The use of the term fundamentalist to define the ATS agenda, and the subsequent efforts that have advanced its agenda, is here being used as a descriptive term and not, as many may allege, as a pejorative comment. The historic formal meaning of Christian fundamentalist and fundamentalism was set out in the defining documents that launched the fundamentalist reaction to modernist elements in Christianity in the late 19th and early 20th centuries. One of the core elements of a fundamentalist approach to Christianity is the belief in the inerrancy of all biblical statements, i.e., that there are no factual errors in any biblical text. Thus, if the Bible says that God created the world in six days, it means that he created the world in six, literal, 24-hour days. If you add up all of the genealogies recorded in the Old Testament, that six-day creation must have occurred 6,000 to 7,000 years ago and certainly less than 10,000 years ago; and there was a worldwide flood in the recent past. According to that fundamentalist perspective as advanced in Adventism by the ATS, a “Bible-believing” Adventist must accept such a belief, even if such a belief is totally and completely absurd in light of a wide range of data from a vast array of scientific disciplines.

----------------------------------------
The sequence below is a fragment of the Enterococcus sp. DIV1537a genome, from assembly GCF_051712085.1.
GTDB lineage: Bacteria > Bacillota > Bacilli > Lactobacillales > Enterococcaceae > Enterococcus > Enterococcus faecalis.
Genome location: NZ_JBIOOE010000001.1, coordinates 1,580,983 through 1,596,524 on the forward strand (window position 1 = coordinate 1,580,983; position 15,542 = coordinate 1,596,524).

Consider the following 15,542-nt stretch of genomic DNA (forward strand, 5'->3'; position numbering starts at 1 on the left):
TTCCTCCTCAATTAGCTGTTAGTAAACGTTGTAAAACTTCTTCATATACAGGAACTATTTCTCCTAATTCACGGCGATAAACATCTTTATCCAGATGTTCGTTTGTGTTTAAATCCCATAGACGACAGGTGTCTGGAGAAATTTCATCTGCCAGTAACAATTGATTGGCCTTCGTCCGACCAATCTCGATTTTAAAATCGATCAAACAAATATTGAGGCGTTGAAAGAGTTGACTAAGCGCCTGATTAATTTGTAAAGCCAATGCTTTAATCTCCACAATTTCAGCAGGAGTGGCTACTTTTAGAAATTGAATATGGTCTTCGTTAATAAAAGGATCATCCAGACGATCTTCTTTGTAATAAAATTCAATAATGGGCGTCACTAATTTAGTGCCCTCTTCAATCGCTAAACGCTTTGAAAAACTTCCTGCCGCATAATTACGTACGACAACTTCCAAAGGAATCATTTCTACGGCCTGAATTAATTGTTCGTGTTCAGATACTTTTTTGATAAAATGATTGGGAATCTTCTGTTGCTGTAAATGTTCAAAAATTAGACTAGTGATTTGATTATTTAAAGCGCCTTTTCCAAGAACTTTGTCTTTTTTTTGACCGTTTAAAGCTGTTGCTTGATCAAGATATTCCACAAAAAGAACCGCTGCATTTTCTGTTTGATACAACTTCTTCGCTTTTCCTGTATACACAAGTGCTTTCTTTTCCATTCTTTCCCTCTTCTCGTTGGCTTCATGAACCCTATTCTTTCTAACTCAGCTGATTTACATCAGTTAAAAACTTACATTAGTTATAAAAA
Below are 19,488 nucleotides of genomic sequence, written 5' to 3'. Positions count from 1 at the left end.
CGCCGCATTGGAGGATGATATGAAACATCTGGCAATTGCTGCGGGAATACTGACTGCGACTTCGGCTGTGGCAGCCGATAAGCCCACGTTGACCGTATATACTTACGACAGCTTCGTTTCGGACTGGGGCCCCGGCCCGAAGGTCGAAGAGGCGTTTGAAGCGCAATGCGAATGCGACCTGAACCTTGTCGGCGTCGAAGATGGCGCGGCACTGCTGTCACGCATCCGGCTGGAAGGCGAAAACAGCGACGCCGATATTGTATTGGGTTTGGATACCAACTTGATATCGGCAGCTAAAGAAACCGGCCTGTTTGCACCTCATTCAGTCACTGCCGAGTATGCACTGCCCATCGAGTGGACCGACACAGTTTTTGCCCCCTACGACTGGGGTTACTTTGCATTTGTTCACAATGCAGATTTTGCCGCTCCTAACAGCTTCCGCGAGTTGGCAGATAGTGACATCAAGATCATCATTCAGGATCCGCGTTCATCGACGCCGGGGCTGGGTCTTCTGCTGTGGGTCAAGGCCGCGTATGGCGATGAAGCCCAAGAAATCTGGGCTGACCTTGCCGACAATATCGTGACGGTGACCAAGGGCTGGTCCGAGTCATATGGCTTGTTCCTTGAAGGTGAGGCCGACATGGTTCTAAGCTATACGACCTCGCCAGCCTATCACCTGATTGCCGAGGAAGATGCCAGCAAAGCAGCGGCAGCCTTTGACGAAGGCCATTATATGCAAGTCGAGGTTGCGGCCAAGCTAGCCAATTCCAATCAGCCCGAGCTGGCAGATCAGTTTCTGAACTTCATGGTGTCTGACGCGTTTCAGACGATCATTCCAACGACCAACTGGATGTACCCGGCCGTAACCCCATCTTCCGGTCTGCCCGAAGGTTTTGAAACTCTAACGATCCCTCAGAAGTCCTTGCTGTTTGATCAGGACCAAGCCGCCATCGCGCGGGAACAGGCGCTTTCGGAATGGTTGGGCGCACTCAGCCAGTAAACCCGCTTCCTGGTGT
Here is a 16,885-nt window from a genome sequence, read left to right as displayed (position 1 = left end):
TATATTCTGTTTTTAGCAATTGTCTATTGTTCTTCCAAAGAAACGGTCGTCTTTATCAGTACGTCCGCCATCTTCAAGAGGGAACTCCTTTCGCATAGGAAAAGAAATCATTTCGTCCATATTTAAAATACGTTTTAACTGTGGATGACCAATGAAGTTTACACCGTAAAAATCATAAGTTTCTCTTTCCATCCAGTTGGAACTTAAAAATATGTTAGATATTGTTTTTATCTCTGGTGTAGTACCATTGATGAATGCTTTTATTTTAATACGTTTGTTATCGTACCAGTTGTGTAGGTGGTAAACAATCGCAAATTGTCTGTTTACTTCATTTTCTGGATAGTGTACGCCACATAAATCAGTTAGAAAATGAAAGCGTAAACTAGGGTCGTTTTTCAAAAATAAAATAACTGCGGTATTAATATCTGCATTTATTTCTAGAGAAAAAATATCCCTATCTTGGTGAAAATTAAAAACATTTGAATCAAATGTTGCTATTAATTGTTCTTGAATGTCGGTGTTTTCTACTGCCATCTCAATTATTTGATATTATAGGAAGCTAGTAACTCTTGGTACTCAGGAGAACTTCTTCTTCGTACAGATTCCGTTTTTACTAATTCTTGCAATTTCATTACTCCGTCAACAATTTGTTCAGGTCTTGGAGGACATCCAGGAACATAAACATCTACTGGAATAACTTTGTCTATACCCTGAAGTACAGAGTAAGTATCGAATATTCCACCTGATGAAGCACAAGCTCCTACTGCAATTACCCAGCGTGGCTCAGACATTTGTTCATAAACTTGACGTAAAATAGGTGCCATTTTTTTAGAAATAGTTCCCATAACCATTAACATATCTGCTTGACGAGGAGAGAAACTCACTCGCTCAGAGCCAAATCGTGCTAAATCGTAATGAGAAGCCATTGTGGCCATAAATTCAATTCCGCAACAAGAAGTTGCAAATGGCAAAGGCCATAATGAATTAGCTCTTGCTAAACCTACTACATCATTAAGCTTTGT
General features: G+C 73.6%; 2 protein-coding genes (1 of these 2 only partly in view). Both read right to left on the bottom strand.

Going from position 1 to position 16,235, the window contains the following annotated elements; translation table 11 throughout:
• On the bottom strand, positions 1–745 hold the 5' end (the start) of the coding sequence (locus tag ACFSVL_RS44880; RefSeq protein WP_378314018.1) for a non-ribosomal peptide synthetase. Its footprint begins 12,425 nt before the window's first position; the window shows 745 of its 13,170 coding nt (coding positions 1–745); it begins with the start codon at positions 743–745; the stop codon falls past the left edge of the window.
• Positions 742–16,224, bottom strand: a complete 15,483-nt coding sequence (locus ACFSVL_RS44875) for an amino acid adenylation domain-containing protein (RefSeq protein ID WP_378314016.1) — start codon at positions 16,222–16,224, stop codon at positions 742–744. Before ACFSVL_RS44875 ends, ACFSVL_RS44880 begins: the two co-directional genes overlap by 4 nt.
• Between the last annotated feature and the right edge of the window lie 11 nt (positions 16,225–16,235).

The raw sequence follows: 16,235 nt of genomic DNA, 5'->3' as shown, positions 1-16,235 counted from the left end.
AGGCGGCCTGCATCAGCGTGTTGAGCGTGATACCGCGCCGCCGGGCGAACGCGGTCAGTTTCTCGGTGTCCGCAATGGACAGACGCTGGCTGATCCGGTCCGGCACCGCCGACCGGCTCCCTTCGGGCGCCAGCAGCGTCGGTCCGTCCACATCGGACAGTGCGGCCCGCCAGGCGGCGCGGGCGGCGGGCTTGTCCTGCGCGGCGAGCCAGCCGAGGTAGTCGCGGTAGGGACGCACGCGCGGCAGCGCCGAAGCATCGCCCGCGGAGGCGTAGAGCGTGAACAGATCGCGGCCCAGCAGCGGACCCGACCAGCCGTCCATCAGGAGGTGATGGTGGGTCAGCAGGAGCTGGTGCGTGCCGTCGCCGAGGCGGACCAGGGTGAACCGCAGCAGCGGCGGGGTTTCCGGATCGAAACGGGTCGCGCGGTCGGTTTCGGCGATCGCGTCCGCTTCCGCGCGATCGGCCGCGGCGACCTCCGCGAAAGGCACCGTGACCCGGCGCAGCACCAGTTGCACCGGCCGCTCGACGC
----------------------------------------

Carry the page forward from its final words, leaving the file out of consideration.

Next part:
The success of the ATS in implementing its long-term objectives can be contrasted with the puzzling inability of the majority of Adventist theologians and scientists over the last 20 years to form any publically expressed, concerted effort to oppose the ATS campaign that seeks to return the Adventist Church to its fundamentalist roots. An interesting topic of discussion might be to consider why moderate and progressive Adventist scholars employed by the Church are so hesitant to address openly and in public the work of the ATS over move than two decades. ATS-oriented scholars who are employed by the Church are not bashful about publicly advancing their retrogressive cause. What is it about moderates and progressives inside the Church organization who manifest an unwillingness to publically oppose the ATS agenda? Any and all suggestions to explain this state of affairs are solicited.
1 A 1996 article by Richard Davidson entitled “The Story Behind the ATS: A Personal Reflection,” was originally published in Perspective Digest and now is posted on the ATS website. It sets out the original reasons and the founding mythic story behind the formation of the ATS. According to Davidson the originators “resolved to seek a venue through which scholars sharing the hermeneutical presuppositions of Bible-believing Adventism could gather” (as if other Adventist scholars were not “Bible-believing” Adventists). He then related how a group at Andrews University and Southern Adventist University had been thinking along similar lines and “that the Holy Spirit had been at work on both campuses prompting and leading. . . .” When the two groups first met at Southern, the “Holy Spirit took charge in a way that I can liken only to the meetings of the early pioneers of Adventism.” Charter members “recognized the need to course upon key biblical doctrines under attack within Adventism and the Christian church at large.”